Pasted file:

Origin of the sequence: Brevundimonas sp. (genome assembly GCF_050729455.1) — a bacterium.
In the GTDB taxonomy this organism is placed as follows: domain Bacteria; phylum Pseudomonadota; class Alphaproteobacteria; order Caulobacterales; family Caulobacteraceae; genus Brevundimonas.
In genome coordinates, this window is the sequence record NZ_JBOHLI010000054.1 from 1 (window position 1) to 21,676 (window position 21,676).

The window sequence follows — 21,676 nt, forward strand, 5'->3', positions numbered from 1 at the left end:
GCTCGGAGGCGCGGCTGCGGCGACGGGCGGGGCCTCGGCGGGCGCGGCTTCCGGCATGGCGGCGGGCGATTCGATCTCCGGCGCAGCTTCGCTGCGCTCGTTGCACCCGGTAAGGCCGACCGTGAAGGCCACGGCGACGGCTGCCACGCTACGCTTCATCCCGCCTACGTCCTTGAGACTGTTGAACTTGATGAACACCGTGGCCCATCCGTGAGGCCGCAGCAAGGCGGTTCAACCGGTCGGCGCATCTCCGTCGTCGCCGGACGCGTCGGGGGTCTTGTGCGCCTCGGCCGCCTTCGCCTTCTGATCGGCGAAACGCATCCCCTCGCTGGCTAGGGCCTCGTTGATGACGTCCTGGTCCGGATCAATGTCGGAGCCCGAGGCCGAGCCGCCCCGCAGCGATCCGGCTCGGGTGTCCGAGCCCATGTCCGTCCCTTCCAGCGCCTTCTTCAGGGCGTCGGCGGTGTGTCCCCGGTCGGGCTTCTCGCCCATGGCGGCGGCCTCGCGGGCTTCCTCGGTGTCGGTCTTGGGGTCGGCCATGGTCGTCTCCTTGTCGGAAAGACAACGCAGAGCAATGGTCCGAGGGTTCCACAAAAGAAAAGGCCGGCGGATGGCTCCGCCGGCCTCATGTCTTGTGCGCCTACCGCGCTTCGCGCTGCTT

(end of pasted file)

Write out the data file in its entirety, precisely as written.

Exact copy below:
Origin of the sequence: Brevundimonas sp. (genome assembly GCF_050729455.1) — a bacterium.
In the GTDB taxonomy this organism is placed as follows: domain Bacteria; phylum Pseudomonadota; class Alphaproteobacteria; order Caulobacterales; family Caulobacteraceae; genus Brevundimonas.
In genome coordinates, this window is the sequence record NZ_JBOHLI010000054.1 from 1 (window position 1) to 21,676 (window position 21,676).

The window sequence follows — 21,676 nt, forward strand, 5'->3', positions numbered from 1 at the left end:
GCTCGGAGGCGCGGCTGCGGCGACGGGCGGGGCCTCGGCGGGCGCGGCTTCCGGCATGGCGGCGGGCGATTCGATCTCCGGCGCAGCTTCGCTGCGCTCGTTGCACCCGGTAAGGCCGACCGTGAAGGCCACGGCGACGGCTGCCACGCTACGCTTCATCCCGCCTACGTCCTTGAGACTGTTGAACTTGATGAACACCGTGGCCCATCCGTGAGGCCGCAGCAAGGCGGTTCAACCGGTCGGCGCATCTCCGTCGTCGCCGGACGCGTCGGGGGTCTTGTGCGCCTCGGCCGCCTTCGCCTTCTGATCGGCGAAACGCATCCCCTCGCTGGCTAGGGCCTCGTTGATGACGTCCTGGTCCGGATCAATGTCGGAGCCCGAGGCCGAGCCGCCCCGCAGCGATCCGGCTCGGGTGTCCGAGCCCATGTCCGTCCCTTCCAGCGCCTTCTTCAGGGCGTCGGCGGTGTGTCCCCGGTCGGGCTTCTCGCCCATGGCGGCGGCCTCGCGGGCTTCCTCGGTGTCGGTCTTGGGGTCGGCCATGGTCGTCTCCTTGTCGGAAAGACAACGCAGAGCAATGGTCCGAGGGTTCCACAAAAGAAAAGGCCGGCGGATGGCTCCGCCGGCCTCATGTCTTGTGCGCCTACCGCGCTTCGCGCTGCTT